One of the biggest challenges integrators face in today’s market is trying to build out an effective and efficient service team. It turns out this is a fundamentally different challenge from building out an effective project team, something most integrators do very well.
Many of the people we speak with at OneVision see this as a relatively straightforward resource challenge.
“If I could afford to hire a full-time dedicated service team, then I’d be all set.”
While this is partially true, our deep experience in service has shown us that simply throwing money at the problem will not yield a path to success. Even if you do have the financial resources, you need to know how to find the right people, properly train them and create an effective service process.
Hire, Train for EQ
The first challenge is, of course, hiring the right people. Many integrators think the number one factor to look for in a client-services candidate is direct industry experience. While this is clearly an important consideration, don’t forget that tech support isn’t always about the tech.
This is a broad topic – beyond the scope of this article – but in short, a person with a high EQ is very good at identifying, and appropriately reacting to, both their own emotions and the emotions of others with whom they interact. This high EQ is a critical component for success when dealing with clients in an emotionally-escalated situation.
An experienced technician who also possesses a high EQ would clearly be a great addition to any service team, but they can be difficult to find and expensive to hire.
An alternative is to promote or hire someone with less industry experience but who exhibits the EQ skills that are so important to the service process. They’ll need training on a few hard skills including an understanding of your core products and a firm grasp of signal flow, but for a service technician, the soft skills are arguably the most important.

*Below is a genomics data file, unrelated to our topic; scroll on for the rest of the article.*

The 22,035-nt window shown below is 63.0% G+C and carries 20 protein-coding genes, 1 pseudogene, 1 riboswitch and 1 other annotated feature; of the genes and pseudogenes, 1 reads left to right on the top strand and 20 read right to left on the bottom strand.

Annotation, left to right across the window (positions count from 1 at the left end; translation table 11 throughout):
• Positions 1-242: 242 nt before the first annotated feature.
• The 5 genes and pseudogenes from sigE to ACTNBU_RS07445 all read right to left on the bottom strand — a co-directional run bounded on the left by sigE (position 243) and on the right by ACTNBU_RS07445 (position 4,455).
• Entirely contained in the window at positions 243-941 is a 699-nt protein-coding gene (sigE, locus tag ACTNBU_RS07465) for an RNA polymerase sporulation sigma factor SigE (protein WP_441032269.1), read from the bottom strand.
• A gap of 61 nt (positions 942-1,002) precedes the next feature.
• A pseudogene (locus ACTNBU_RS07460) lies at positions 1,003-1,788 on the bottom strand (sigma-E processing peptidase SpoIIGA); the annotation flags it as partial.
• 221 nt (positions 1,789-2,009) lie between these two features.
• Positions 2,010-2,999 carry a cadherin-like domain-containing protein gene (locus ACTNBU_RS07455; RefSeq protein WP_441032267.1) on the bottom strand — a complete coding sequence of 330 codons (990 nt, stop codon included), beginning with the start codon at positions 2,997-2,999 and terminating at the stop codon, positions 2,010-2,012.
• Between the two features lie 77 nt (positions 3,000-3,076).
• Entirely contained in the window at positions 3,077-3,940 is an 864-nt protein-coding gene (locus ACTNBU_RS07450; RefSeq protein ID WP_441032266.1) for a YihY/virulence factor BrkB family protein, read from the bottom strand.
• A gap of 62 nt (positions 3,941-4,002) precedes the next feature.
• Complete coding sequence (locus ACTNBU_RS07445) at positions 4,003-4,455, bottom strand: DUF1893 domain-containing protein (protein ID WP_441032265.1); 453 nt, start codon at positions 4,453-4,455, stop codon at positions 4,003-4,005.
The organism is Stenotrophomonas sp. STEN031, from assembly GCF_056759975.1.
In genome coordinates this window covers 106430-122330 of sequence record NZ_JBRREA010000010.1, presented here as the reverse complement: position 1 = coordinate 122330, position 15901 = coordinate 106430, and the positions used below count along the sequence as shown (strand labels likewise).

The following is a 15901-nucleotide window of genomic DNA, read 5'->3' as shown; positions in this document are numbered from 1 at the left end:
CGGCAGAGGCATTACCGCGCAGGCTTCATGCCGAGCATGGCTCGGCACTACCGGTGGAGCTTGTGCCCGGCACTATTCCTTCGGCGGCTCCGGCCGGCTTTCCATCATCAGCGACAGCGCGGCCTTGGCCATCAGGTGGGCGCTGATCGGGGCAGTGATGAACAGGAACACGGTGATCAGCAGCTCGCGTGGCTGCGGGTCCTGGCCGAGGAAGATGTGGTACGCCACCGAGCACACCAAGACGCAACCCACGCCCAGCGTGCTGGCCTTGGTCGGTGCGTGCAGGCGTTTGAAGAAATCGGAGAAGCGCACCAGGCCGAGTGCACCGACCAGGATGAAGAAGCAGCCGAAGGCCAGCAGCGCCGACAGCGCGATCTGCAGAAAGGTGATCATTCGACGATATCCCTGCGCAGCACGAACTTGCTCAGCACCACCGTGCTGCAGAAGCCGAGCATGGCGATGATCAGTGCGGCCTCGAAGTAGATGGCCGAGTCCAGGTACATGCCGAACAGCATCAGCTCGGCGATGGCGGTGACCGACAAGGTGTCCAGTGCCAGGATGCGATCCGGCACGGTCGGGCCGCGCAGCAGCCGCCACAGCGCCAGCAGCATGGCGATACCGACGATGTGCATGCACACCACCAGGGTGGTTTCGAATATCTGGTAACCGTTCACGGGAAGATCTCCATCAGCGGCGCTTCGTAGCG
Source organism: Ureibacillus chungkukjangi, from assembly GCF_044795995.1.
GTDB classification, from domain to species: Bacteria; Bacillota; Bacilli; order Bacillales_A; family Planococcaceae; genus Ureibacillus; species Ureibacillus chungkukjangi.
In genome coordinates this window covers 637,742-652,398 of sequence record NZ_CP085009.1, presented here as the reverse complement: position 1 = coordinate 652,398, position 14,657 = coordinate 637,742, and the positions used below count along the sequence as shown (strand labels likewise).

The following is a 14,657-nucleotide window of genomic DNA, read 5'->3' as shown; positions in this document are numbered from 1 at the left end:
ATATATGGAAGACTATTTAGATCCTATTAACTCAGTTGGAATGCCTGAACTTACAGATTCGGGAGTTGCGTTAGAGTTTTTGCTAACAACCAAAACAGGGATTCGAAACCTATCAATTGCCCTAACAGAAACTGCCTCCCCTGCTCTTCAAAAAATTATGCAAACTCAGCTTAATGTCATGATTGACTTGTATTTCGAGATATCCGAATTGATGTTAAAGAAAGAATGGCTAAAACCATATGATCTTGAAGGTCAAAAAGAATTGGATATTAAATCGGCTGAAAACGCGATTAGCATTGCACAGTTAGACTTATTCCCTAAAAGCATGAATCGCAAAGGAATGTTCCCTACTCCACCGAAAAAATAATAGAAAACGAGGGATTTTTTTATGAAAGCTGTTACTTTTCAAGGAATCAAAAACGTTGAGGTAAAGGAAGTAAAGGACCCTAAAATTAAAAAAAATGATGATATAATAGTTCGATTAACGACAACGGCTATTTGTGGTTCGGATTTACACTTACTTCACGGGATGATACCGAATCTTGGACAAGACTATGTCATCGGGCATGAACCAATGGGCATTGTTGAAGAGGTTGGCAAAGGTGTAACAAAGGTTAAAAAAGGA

These skills include proper communication techniques, providing emotional acknowledgement, setting expectations, and handling combative situations; these are attributes that contribute to a truly great service tech.
Lay Out the Process
Once the right people are in place, the next biggest challenge is to build an effective service process (we included some tips here). The first step to operationalizing this process is to employ a good ticketing system.
At OneVision we found that Zendesk best fit our needs, but there are lots of great choices including Service Manager, an Ihiji-built product designed specifically for this industry (full disclosure, I am an investor in Ihiji).
Setting up a phone number and email address dedicated to support are also critical steps. Having these in place will greatly aid in monitoring and managing service demand.
Internally, having an instant communications tool such as Slack or any other IM platform will also help your Service Team with efficient information flow, a vital component of providing good service.
In an industry that has been so focused on building strong project teams for decades, building out an effective service team can be a deceptively difficult task. The nature of service work requires an individual to possess a unique mix of hard and soft skills.
Additionally, there must be strong systems in place to help organize the overall chaos and general urgency that are present in an environment focused on client-services. Finding and training the right people and building the systems to support them can be a real challenge. But the end result will be a service team that wows your clients time after time, making the sale of RMR and premium service offerings a no-brainer and locking in your hard-earned business for life.